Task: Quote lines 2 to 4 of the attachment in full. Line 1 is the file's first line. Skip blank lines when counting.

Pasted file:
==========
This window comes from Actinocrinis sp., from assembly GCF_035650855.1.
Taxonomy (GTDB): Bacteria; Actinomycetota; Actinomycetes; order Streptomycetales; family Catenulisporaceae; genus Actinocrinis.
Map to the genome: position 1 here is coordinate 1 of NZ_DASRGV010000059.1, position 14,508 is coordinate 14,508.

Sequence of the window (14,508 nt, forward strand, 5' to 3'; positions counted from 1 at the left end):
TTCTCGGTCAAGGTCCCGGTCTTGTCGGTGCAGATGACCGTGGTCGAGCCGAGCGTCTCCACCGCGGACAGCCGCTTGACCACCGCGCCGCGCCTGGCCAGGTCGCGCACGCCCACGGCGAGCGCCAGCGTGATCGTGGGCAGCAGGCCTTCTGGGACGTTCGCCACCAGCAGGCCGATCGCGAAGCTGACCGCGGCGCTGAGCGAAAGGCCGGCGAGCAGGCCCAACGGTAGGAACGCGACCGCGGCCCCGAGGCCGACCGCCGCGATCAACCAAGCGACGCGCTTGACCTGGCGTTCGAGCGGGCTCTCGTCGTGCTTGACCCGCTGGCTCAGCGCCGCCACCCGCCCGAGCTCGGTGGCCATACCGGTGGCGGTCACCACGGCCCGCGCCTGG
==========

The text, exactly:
Taxonomy (GTDB): Bacteria; Actinomycetota; Actinomycetes; order Streptomycetales; family Catenulisporaceae; genus Actinocrinis.
Map to the genome: position 1 here is coordinate 1 of NZ_DASRGV010000059.1, position 14,508 is coordinate 14,508.

Sequence of the window (14,508 nt, forward strand, 5' to 3'; positions counted from 1 at the left end):